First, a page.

This work is grounded in the style and technique of many of Douglas’s earlier films, including the looping visuals of his first film, Overture (1986), a repeating fragment of early 20th century film footage of a locomotive wending its way through the Canadian Rockies. In Journey Into Fear (2001), he uses a form of the “branching narrative”, a technique that repeats random and variable dialogue and soundtrack over a looping visual, making the film completely different for every viewer.
Klatsassin is a leap forward. The film was first shown in 2006, as an installation with its accompanying still photos at Documenta 11 in Kassel, Germany, and was shown again in 2007, at Secession in Vienna and at the David Zwirner Gallery in New York.
Lush and cinematic, it is inspired by the style and, to some degree, the content of Akira Kurosawa’s 1950 film Rashomon. Immersed in the history and narrative style of film and video, Douglas has built work around classic (and not-so-classic) films before — including Hitchcock’s Marnie, and Dario Argento’s horror film Suspiria. In 2006 he told ArtForum that although he’s not a fan of westerns, he was influenced by the fact that Hollywood had already made a series of westerns out of Kurosawa classics. With Klatsassin, he was able to make an unconventional western, with Rashomon-like themes of memory, clashing narrative and layered viewpoints.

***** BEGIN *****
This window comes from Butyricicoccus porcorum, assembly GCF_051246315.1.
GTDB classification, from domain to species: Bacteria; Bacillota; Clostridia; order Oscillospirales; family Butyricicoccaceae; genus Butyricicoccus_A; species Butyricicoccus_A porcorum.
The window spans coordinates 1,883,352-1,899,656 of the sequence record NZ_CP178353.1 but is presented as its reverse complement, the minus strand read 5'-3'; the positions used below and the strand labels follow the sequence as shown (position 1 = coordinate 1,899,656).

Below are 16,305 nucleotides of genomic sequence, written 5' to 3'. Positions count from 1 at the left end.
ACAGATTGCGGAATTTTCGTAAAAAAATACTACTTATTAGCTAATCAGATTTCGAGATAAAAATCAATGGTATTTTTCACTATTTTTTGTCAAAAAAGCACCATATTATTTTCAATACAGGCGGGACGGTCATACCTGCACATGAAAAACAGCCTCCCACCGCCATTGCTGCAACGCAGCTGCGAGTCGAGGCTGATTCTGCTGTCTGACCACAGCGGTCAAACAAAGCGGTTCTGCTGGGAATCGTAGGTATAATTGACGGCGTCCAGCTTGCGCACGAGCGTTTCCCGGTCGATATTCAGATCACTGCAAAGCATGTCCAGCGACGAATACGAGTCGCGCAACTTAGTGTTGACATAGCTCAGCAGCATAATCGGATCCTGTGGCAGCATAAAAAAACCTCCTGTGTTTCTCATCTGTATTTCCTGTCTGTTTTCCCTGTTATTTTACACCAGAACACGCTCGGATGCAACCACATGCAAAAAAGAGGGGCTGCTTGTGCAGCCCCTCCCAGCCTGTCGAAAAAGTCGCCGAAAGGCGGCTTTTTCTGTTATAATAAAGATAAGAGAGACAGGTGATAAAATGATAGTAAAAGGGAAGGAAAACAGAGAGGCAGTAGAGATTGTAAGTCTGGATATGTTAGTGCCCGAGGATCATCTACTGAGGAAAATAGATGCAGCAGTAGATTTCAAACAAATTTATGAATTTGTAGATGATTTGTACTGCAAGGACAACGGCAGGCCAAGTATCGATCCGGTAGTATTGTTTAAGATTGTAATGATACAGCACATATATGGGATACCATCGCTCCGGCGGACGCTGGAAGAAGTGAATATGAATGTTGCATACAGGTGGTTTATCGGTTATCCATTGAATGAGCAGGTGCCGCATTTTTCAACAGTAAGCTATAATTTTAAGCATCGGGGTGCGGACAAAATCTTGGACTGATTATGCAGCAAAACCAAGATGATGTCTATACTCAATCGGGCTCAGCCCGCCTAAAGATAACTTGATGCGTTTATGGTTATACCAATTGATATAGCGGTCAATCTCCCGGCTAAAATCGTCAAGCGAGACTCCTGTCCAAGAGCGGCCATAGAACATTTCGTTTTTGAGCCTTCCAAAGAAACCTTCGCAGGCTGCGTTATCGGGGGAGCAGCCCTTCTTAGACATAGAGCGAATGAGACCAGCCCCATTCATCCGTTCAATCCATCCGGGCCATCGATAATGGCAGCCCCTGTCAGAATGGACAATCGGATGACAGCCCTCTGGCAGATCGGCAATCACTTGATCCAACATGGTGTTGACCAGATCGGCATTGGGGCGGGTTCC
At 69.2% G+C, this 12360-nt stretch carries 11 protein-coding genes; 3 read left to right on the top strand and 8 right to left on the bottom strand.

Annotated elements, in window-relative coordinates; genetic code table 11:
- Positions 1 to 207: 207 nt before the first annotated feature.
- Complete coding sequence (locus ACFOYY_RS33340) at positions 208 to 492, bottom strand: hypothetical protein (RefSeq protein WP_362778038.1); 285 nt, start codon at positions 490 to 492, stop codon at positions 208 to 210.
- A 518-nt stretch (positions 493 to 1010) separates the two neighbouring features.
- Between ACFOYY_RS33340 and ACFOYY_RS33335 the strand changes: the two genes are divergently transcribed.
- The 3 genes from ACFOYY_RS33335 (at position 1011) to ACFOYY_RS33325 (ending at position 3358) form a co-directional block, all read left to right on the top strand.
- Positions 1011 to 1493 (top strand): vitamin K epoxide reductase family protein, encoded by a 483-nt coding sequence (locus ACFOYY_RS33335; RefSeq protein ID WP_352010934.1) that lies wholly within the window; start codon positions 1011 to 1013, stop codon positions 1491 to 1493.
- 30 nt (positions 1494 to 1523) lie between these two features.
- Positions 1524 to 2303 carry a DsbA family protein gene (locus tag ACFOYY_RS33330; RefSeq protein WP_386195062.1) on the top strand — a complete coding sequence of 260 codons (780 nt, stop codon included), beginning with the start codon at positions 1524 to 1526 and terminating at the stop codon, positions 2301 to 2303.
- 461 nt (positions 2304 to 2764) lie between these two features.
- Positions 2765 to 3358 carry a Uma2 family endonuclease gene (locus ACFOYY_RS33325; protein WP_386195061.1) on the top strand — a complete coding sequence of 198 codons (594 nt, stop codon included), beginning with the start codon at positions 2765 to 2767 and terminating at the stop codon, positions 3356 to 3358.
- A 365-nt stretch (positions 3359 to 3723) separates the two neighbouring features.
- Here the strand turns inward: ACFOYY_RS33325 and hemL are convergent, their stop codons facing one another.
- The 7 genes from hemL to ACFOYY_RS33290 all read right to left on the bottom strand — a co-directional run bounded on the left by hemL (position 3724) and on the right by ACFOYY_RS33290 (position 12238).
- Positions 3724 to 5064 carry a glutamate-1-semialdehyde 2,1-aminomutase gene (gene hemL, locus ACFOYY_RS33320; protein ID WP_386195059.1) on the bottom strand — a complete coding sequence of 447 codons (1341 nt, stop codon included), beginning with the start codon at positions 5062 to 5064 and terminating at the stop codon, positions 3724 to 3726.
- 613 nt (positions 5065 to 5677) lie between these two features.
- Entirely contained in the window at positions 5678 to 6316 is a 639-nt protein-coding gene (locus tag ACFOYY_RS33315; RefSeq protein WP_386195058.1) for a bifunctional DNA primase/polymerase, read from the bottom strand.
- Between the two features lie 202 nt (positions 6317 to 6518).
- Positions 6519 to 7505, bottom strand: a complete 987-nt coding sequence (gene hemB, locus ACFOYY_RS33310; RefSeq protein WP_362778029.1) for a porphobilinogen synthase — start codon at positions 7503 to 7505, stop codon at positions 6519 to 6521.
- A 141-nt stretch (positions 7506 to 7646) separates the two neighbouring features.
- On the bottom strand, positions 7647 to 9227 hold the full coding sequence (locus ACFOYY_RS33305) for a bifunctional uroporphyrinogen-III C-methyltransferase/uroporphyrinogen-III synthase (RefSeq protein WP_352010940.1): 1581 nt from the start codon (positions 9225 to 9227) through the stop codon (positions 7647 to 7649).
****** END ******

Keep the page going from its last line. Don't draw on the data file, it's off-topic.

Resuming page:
The film has multiple short scenes, totaling about 15 minutes, but including points of view from several characters — the prisoner, a constable, a prospector, a thief, an innkeeper — in concise and clashing dramas, and varying time periods. Viewers see scenes that take place before, during, and after the deputy’s death, hear opinions on the murder from every character in the film, and watch the drama play out as it’s being described.
The art is in Douglas’s reconfiguration of what is already a non-linear cinematic narrative. He further confuses the issue by manipulating scenes and dialogue with a computer-generated randomization program — a technique he calls recombinant cinema. To sit through every variation on every scene would take about six days. Douglas has a sense of humour — he knows and even welcomes the fact that people will come and go. Binding the 860-piece construction is an audio track composed by Berlin’s Rhythm & Sound. The music is the only consistently repeating piece of the viewing experience.